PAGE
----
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Mastering Difficult Subjects

When you start banging your head against the wall, trying to learn something new--be it art, math, foreign language, science, or that tuba you picked up at your neighbor's garage sale last weekend--can be, well, frustrating. (Not to mention headache-inducing.)  It feels like you'll never get the hang of it, even when you try over and over again to get it perfect.
 
Trust me, I know exactly where you're coming from.
 
See, when I was in high school, I struggled with English. No, really! My English literature classes felt like a complete joke. Everybody knew you just wrote a bunch of b.s. that parroted back what the teacher said, you'd get a B--an A if you could use semicolons correctly--and that was it. I couldn't even spit back what we were told in class because I thought none of it mattered, that it was all arbitrary and my teacher just enjoyed being the god of his own little kingdom, giving out Cs to students who never gave him chocolate for Teacher Appreciation Day and As to suck-ups.
 
Almost ten years later, I'm tutoring very smart folks who have the same attitude. (I guess what they have to say about karma really is true.) There is, however, a very, very simple fix for this.
 
You have to approach every subject, from English to math to--I dunno--tennis with the same mindset: everything you do is for a reason.
 
It can be tempting to throw out the 'stupid' or basic stuff when you're trying to learn a skill. I've heard it all before:
  • "I don't want to do my scales, I want to play Rihanna!"
  • "Why do I have to do these multiplication worksheets? You're trying to help me pass the SATs, not do this worksheet well!"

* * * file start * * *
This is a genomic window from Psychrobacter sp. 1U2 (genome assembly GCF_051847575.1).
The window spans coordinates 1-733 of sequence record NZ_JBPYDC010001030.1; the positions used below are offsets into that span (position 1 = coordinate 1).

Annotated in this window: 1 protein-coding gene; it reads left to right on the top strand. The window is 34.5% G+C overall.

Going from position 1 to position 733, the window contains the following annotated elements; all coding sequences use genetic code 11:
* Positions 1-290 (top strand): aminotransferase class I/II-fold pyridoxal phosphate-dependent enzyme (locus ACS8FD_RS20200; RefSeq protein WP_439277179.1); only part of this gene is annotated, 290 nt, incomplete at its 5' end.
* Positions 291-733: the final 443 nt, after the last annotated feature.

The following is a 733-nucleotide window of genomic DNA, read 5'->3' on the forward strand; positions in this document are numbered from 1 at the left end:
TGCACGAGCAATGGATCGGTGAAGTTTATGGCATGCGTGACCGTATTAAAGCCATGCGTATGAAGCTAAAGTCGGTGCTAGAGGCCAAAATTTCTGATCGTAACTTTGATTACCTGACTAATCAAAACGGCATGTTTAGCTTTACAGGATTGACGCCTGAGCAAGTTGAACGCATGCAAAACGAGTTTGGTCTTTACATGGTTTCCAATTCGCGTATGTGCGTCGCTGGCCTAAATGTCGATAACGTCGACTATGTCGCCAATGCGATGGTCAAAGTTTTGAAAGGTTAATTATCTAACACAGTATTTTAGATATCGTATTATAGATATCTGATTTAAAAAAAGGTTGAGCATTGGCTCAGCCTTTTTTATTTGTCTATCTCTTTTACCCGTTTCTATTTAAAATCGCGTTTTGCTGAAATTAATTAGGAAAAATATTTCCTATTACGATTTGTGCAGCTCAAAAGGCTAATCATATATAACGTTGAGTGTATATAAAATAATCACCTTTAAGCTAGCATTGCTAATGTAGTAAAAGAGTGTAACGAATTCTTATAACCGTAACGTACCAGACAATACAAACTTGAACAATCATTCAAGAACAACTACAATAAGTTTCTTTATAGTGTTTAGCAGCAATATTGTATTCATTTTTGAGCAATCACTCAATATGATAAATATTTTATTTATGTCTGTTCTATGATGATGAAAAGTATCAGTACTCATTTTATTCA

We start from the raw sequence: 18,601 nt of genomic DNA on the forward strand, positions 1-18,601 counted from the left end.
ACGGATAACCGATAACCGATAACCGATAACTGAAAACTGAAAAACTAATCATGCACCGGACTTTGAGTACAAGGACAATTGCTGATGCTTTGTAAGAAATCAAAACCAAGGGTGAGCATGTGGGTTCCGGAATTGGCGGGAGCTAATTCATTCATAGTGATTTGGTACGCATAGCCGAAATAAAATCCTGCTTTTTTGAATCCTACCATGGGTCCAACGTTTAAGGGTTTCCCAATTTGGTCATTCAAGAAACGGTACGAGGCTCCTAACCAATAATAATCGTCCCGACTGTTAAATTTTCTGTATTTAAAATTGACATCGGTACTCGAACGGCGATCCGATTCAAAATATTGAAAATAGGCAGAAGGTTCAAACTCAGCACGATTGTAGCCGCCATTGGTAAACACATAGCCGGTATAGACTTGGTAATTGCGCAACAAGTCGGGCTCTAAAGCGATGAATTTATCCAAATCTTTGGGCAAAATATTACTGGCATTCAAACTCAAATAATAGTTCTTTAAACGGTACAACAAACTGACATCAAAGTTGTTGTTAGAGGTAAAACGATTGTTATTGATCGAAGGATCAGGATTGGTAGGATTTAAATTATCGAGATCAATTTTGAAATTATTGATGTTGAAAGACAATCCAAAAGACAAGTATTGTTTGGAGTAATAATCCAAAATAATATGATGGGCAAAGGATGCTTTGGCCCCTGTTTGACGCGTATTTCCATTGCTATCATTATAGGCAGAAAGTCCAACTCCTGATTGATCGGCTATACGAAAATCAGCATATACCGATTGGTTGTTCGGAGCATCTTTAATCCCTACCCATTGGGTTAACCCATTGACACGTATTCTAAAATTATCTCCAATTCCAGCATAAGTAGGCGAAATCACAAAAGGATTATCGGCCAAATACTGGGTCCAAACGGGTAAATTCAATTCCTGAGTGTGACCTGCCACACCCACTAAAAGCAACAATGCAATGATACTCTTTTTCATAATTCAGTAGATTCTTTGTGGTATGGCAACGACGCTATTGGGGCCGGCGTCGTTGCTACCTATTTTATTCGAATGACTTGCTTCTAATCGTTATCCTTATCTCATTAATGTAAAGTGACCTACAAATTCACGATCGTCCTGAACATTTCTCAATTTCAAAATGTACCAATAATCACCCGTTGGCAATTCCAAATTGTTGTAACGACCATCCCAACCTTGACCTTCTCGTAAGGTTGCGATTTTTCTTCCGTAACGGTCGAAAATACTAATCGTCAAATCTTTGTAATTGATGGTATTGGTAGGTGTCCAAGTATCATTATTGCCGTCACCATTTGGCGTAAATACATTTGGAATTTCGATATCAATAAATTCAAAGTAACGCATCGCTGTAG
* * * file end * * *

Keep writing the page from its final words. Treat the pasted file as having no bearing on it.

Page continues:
• "Why did my teacher ask why the curtains are blue in The Blue Curtain? It doesn't MATTER why the curtains are blue!"
 
(Actually, it does matter why they're blue and not, say, green or pink or aquamarine, but that's a blog post for another time.)
 
What students--me included!--often forget is that everything builds off what came before. I can't teach you algebraic equations and reduction of fractions if you can't tell me what six times five is without a calculator. I can't get your glissandi to step right if you don't know the notes from the beginning to the end (and in this key signature!). And if you're reading a work of literature that has blue curtains, there's probably a very good reason why they're blue.*
 
So if you're struggling with a new topic, let me give you two pieces of advice. First, go back to the basics. There's probably something you've skipped, overlooked, or crammed for a test that's now disappeared into the etherworld.  
 
The second is, have a great attitude about what you're learning. You can do this. You can. The instant you say you can't is when you let it beat you, and that's no way to be. Find a cheerleader--a friend, a parent, a tutor, even!--and have them cheer you up that mountain, because let me tell you, there's no greater feeling than conquering a troublesome subject.
 
*Special note for students of English, writing, and other rhetorical disciplines: This is a very good philosophy to keep while reading works of literature. Writers often spend years crafting every page, every paragraph, every comma of their masterpieces, so paying close attention to seemingly insignificant details is important. Nothing is written accidentally. A writer did not just sit down at their desk and slam their fingers into a keyboard or ink pot, magically producing a work of lasting merit. Dismissing 'stupid' details can land you in hot water, fast.